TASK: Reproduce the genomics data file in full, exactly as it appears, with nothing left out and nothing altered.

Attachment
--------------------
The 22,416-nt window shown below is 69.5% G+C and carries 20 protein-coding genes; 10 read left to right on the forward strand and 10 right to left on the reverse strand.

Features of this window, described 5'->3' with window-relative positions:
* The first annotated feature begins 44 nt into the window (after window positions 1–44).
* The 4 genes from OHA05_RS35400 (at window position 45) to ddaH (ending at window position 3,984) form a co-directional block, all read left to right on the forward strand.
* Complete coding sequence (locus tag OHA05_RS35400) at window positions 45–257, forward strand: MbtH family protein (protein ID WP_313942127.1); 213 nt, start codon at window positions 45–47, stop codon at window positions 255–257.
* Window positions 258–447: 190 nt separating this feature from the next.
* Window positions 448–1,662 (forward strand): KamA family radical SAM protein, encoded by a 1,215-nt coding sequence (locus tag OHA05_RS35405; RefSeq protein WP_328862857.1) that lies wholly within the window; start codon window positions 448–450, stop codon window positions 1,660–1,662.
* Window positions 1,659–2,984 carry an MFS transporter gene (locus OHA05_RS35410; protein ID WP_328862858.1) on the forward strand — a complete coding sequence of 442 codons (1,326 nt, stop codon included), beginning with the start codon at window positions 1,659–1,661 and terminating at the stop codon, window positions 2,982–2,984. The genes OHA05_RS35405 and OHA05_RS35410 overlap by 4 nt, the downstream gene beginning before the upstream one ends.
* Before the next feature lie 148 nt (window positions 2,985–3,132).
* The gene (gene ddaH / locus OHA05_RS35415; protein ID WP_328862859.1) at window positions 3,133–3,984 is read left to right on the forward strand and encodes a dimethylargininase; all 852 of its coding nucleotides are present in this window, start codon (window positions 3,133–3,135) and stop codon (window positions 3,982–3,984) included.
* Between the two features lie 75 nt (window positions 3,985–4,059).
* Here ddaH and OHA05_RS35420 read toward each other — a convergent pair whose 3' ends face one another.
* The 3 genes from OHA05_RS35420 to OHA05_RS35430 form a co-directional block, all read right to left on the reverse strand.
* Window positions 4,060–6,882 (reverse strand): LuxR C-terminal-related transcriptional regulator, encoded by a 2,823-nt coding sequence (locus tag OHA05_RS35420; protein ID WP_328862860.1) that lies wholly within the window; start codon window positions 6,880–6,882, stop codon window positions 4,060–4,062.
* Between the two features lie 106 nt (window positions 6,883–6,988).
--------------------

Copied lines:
The 22,416-nt window shown below is 69.5% G+C and carries 20 protein-coding genes; 10 read left to right on the forward strand and 10 right to left on the reverse strand.

Features of this window, described 5'->3' with window-relative positions:
* The first annotated feature begins 44 nt into the window (after window positions 1–44).
* The 4 genes from OHA05_RS35400 (at window position 45) to ddaH (ending at window position 3,984) form a co-directional block, all read left to right on the forward strand.
* Complete coding sequence (locus tag OHA05_RS35400) at window positions 45–257, forward strand: MbtH family protein (protein ID WP_313942127.1); 213 nt, start codon at window positions 45–47, stop codon at window positions 255–257.
* Window positions 258–447: 190 nt separating this feature from the next.
* Window positions 448–1,662 (forward strand): KamA family radical SAM protein, encoded by a 1,215-nt coding sequence (locus tag OHA05_RS35405; RefSeq protein WP_328862857.1) that lies wholly within the window; start codon window positions 448–450, stop codon window positions 1,660–1,662.
* Window positions 1,659–2,984 carry an MFS transporter gene (locus OHA05_RS35410; protein ID WP_328862858.1) on the forward strand — a complete coding sequence of 442 codons (1,326 nt, stop codon included), beginning with the start codon at window positions 1,659–1,661 and terminating at the stop codon, window positions 2,982–2,984. The genes OHA05_RS35405 and OHA05_RS35410 overlap by 4 nt, the downstream gene beginning before the upstream one ends.
* Before the next feature lie 148 nt (window positions 2,985–3,132).
* The gene (gene ddaH / locus OHA05_RS35415; protein ID WP_328862859.1) at window positions 3,133–3,984 is read left to right on the forward strand and encodes a dimethylargininase; all 852 of its coding nucleotides are present in this window, start codon (window positions 3,133–3,135) and stop codon (window positions 3,982–3,984) included.
* Between the two features lie 75 nt (window positions 3,985–4,059).
* Here ddaH and OHA05_RS35420 read toward each other — a convergent pair whose 3' ends face one another.
* The 3 genes from OHA05_RS35420 to OHA05_RS35430 form a co-directional block, all read right to left on the reverse strand.
* Window positions 4,060–6,882 (reverse strand): LuxR C-terminal-related transcriptional regulator, encoded by a 2,823-nt coding sequence (locus tag OHA05_RS35420; protein ID WP_328862860.1) that lies wholly within the window; start codon window positions 6,880–6,882, stop codon window positions 4,060–4,062.
* Between the two features lie 106 nt (window positions 6,883–6,988).